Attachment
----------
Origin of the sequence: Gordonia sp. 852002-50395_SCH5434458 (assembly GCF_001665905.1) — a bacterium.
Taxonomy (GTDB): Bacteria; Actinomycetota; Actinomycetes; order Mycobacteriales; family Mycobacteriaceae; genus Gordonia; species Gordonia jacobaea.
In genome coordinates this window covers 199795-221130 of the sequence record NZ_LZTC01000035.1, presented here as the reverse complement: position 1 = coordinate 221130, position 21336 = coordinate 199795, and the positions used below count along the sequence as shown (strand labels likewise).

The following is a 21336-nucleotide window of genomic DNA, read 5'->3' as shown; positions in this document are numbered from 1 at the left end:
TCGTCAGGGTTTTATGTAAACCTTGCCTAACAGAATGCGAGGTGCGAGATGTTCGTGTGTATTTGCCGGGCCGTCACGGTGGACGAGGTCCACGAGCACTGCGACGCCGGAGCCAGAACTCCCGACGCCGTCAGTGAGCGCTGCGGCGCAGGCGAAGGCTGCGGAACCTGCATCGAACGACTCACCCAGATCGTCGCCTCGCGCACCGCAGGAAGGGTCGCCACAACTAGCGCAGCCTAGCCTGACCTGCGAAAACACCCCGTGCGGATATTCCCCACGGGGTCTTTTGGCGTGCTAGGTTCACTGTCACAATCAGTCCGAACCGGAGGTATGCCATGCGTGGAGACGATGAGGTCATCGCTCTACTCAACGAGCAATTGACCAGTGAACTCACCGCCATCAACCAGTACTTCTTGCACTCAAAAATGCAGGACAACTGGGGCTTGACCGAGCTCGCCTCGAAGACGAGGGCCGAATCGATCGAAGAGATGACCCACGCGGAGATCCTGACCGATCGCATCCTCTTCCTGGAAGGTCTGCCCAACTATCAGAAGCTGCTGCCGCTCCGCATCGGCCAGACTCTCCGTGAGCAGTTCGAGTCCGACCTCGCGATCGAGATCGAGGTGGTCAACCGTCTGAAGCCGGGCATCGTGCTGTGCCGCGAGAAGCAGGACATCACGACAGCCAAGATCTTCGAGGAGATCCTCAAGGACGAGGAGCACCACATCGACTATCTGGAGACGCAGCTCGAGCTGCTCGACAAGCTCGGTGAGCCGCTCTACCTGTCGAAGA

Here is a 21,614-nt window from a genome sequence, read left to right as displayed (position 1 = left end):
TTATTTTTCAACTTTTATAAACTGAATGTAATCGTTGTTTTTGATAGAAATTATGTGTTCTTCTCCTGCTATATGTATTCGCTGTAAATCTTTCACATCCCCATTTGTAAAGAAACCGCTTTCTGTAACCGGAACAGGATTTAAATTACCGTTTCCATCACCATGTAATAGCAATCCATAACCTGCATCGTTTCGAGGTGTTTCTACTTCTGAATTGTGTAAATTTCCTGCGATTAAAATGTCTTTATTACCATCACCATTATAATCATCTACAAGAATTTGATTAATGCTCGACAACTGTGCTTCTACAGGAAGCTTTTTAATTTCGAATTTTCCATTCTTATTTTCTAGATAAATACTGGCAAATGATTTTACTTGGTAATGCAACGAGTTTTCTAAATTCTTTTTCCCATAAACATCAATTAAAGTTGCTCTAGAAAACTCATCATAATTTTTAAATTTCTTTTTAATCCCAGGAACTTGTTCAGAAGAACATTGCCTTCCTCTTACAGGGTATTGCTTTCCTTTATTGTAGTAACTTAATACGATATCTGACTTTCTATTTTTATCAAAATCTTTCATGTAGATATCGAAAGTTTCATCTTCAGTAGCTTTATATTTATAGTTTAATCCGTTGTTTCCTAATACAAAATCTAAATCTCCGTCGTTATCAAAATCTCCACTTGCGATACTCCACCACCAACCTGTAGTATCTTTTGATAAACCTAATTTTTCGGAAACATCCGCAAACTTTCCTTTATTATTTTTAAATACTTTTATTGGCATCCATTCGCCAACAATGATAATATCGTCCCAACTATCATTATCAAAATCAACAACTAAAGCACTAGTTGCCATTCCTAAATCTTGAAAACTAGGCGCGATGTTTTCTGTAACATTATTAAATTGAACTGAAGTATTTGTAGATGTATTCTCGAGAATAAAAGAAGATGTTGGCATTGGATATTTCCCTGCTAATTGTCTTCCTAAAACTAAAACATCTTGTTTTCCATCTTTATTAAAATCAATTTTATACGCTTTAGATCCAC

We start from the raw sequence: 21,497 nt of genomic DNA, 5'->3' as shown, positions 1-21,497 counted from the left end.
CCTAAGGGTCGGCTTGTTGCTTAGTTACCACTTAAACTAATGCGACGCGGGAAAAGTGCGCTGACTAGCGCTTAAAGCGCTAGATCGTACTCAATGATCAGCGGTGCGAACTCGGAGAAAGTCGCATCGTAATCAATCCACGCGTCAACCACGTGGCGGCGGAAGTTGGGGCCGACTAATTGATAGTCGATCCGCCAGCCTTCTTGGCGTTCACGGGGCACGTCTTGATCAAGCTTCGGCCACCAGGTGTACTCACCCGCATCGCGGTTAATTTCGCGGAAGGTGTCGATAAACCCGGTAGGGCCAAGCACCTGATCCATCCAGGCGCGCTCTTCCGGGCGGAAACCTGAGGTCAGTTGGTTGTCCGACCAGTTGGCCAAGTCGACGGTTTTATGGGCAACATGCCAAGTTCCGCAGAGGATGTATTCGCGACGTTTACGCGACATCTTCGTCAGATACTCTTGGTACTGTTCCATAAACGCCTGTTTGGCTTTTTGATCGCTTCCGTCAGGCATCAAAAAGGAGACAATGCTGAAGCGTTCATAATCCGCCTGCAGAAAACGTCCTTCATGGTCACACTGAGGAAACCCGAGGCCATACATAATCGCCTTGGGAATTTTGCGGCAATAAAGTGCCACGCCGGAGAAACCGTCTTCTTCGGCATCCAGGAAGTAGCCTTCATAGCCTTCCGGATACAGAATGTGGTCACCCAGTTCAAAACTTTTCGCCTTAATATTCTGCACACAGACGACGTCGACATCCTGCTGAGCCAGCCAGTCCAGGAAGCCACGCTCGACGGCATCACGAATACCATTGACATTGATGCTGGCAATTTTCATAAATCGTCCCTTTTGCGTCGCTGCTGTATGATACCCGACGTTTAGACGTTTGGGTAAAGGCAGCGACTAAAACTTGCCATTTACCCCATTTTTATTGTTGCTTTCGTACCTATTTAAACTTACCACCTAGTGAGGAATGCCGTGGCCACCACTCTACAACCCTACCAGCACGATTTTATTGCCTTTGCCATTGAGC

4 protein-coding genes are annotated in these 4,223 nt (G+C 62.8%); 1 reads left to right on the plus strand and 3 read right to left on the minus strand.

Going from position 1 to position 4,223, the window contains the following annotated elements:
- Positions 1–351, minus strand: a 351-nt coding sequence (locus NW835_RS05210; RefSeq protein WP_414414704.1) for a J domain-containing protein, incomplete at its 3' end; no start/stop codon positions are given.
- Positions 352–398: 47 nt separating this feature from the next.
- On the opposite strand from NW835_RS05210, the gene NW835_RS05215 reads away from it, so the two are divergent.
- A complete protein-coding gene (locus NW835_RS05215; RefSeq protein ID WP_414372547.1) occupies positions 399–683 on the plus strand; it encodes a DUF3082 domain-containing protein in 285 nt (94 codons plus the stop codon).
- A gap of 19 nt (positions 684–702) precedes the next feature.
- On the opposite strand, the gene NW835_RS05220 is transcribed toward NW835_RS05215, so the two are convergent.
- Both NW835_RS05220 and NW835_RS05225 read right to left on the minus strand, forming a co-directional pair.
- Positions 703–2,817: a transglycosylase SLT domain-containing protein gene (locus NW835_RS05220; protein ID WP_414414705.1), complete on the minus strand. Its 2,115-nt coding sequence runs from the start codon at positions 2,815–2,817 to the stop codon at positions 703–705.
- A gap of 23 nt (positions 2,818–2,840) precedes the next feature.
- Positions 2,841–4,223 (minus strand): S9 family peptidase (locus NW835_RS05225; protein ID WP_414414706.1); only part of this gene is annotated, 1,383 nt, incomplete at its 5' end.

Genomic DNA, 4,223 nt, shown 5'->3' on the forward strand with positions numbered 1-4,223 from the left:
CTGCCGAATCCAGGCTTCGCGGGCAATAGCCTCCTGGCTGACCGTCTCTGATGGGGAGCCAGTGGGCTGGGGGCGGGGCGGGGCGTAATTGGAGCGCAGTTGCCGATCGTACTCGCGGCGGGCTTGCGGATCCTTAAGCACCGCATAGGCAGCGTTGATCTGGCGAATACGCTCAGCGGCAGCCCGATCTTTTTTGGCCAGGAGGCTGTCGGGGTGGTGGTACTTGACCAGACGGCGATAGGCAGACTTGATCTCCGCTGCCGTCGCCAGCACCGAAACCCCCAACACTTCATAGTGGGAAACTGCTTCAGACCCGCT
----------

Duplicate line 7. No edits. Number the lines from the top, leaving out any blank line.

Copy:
TTATTTTTCAACTTTTATAAACTGAATGTAATCGTTGTTTTTGATAGAAATTATGTGTTCTTCTCCTGCTATATGTATTCGCTGTAAATCTTTCACATCCCCATTTGTAAAGAAACCGCTTTCTGTAACCGGAACAGGATTTAAATTACCGTTTCCATCACCATGTAATAGCAATCCATAACCTGCATCGTTTCGAGGTGTTTCTACTTCTGAATTGTGTAAATTTCCTGCGATTAAAATGTCTTTATTACCATCACCATTATAATCATCTACAAGAATTTGATTAATGCTCGACAACTGTGCTTCTACAGGAAGCTTTTTAATTTCGAATTTTCCATTCTTATTTTCTAGATAAATACTGGCAAATGATTTTACTTGGTAATGCAACGAGTTTTCTAAATTCTTTTTCCCATAAACATCAATTAAAGTTGCTCTAGAAAACTCATCATAATTTTTAAATTTCTTTTTAATCCCAGGAACTTGTTCAGAAGAACATTGCCTTCCTCTTACAGGGTATTGCTTTCCTTTATTGTAGTAACTTAATACGATATCTGACTTTCTATTTTTATCAAAATCTTTCATGTAGATATCGAAAGTTTCATCTTCAGTAGCTTTATATTTATAGTTTAATCCGTTGTTTCCTAATACAAAATCTAAATCTCCGTCGTTATCAAAATCTCCACTTGCGATACTCCACCACCAACCTGTAGTATCTTTTGATAAACCTAATTTTTCGGAAACATCCGCAAACTTTCCTTTATTATTTTTAAATACTTTTATTGGCATCCATTCGCCAACAATGATAATATCGTCCCAACTATCATTATCAAAATCAACAACTAAAGCACTAGTTGCCATTCCTAAATCTTGAAAACTAGGCGCGATGTTTTCTGTAACATTATTAAATTGAACTGAAGTATTTGTAGATGTATTCTCGAGAATAAAAGAAGATGTTGGCATTGGATATTTCCCTGCTAATTGTCTTCCTAAAACTAAAACATCTTGTTTTCCATCTTTATTAAAATCAATTTTATACGCTTTAGATCCAC